I am reminded of a passage in Ismail Kadare’s book The Fall of the Stone City:
A few weeks before, the Cold War had started. This was no longer the laughing matter it had been at first (Eskimos etcetera), but nor was it as frightening as it later became (silent and as frigid as death). It was something to be worried about, like the Iron Curtain, invented by an English lord.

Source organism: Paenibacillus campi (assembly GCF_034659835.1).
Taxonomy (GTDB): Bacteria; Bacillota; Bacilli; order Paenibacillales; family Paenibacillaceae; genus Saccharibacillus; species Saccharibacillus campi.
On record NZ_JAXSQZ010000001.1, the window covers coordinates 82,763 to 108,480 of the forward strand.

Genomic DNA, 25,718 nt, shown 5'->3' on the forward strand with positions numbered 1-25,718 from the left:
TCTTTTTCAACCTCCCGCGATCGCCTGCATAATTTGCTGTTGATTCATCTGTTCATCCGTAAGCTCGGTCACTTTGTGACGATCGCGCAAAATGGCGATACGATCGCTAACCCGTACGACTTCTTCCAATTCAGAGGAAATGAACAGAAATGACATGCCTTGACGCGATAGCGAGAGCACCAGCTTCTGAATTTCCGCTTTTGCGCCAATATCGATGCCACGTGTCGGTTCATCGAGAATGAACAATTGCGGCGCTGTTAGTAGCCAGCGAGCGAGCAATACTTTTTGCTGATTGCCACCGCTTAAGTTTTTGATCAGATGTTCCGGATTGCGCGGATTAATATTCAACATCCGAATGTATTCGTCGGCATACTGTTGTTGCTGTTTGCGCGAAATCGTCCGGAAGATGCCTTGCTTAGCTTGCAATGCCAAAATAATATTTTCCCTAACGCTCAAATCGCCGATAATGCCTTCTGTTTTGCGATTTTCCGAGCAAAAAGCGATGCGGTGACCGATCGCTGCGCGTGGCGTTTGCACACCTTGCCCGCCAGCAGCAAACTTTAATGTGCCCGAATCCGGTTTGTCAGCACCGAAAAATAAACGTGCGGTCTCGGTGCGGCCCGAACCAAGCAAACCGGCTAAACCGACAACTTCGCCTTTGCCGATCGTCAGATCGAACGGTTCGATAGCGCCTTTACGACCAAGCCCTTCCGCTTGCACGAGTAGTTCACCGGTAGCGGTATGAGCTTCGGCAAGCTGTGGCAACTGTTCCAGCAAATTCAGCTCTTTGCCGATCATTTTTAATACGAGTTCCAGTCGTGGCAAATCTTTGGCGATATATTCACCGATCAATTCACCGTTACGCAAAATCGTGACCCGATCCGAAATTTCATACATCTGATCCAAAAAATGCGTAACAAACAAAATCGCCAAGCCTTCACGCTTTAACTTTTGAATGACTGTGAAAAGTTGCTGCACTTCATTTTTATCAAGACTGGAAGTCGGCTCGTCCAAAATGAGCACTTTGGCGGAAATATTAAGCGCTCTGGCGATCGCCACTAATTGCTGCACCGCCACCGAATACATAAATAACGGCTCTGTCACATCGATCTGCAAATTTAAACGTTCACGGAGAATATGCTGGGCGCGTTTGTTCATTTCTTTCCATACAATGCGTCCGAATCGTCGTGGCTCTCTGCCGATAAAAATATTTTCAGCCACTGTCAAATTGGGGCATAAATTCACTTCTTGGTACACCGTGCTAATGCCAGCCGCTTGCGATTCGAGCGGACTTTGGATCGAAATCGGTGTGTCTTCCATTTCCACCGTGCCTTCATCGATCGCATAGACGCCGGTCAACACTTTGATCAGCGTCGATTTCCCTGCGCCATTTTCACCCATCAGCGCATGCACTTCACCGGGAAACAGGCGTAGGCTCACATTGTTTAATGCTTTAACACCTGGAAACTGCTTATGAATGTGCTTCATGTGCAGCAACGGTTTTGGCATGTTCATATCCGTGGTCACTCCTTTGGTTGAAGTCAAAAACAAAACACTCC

In order to demonstrate that it was possible to live with these fears, and even cheerfully, the number of festivals increased. Sports days were the favourite: they were cheap and needed no preparation. You gathered a few dozen time-wasters with itchy feet and all it took was a sign reading “Spring Cross-Country” for them to pelt off like lunatics. Along the road others would join in and then they would stop in some square to catch their breath and cheer, “Long live …” and just as often “Death to …”, for there were as many things that had to live as to die, and the quicker the better.